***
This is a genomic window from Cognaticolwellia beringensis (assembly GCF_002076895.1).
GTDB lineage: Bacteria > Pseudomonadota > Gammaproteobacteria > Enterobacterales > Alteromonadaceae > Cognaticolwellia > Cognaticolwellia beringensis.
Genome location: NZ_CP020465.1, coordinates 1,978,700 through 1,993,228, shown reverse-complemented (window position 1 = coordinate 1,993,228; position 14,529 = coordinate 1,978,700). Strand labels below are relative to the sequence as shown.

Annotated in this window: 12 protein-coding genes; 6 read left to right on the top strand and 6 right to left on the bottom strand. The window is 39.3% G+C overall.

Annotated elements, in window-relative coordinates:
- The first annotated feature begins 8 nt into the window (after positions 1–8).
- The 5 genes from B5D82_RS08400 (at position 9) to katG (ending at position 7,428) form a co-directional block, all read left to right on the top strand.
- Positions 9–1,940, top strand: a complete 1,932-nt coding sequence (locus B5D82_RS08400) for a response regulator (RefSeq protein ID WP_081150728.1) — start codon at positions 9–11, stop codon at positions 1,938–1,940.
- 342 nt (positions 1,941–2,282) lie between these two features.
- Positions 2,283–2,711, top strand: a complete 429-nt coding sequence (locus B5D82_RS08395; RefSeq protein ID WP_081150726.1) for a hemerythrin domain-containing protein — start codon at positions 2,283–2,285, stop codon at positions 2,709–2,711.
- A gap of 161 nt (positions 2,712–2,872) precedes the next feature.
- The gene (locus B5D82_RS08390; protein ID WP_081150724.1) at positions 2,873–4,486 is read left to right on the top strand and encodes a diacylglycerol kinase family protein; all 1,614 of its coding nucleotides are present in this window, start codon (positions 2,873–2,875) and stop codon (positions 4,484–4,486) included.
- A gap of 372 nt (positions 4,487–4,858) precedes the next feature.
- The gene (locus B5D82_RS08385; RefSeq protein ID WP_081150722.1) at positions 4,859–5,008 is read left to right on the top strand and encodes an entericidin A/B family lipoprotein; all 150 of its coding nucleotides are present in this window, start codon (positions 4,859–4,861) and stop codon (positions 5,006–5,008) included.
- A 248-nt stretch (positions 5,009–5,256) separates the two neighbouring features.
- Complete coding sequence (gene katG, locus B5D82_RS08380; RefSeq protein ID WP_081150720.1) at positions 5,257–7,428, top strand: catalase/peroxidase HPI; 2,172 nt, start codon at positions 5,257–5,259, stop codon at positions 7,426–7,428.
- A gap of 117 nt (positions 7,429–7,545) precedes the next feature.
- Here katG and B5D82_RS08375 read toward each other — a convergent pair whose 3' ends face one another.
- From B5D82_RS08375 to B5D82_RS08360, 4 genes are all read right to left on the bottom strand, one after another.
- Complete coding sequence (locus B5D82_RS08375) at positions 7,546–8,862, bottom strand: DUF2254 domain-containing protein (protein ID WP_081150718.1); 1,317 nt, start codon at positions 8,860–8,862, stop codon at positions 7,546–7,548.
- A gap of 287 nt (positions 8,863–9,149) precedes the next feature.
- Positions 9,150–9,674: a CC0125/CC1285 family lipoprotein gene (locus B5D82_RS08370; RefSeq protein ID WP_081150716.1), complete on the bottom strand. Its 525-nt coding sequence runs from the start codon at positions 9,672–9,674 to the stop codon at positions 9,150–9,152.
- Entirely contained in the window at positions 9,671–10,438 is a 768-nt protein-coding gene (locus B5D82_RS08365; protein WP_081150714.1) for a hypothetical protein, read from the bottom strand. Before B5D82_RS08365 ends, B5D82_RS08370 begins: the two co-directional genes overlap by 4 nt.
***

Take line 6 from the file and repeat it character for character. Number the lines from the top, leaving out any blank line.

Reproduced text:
- The first annotated feature begins 8 nt into the window (after positions 1–8).